Vendors may shortly be able to introduce SSD products that use PCIe to improve performance speeds. A group of leading vendors have joined forces to develop the standard which is expected to be finalised in the latter half of next year.
Speaking at a teleconference on behalf of the working group, Jim Pappas, director of technology initiatives at Intel, said that he couldn't say when products incorporating the new technology would be ready but hoped that they would follow shortly after the spec was ready.
He said that the working group, which includes Intel, Dell, EMC. Fujitsu, and IBM, was aimed at improving storage performance by using technology. He said that the working group's charter was based on emphasising the serviceability, high-availability, ease of integration, interoperability and scalability of Solid-State Storage.
By connecting direct to PCIe, users would experience a vastly improved performance said Pappas. "PCIe is the closest thing you can get into the computer and memory subsystem, We'd get the highest possible performance and lowest possible latency by attaching direct to PCie," he pointed out. It would offer notably better performance than the SAS and SATA offereings available today.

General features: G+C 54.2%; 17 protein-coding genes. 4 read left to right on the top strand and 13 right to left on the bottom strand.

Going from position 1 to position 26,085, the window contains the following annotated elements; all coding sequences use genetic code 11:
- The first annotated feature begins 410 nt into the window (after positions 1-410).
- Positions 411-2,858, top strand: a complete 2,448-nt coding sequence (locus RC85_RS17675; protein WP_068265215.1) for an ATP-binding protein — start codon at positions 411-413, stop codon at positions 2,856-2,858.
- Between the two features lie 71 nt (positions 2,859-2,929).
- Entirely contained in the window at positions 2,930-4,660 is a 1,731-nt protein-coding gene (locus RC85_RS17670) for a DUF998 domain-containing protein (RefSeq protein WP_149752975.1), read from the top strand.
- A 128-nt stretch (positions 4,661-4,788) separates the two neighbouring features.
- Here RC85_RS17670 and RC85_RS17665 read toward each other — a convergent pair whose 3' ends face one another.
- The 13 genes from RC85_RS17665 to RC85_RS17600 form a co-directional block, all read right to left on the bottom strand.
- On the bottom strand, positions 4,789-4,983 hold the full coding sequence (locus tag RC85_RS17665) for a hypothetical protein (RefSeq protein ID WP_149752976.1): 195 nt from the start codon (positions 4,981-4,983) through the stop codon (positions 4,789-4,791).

But, Pappas stressed it was important that the vendors didn't go down a completely new path. He added that a key element to the new standard was it would use the same 2.5 inch form factor that was widely in use today.
The creation of this form factor is one area that the working group is considering. The working group is looking at two other areas: the creation of a connector specification that allows interoperability among a variety of storage protocols, including SAS/SATA 3.0 and PCIe 3 and the provision of hot plug capability to create high-availability and serviceability benefits.
The biggest single omission from the list of vendors in the working group is HP. Pappas said that the other vendors wanted to welcome as many companies as possible on board and would welcome HP – or anyone else – joining.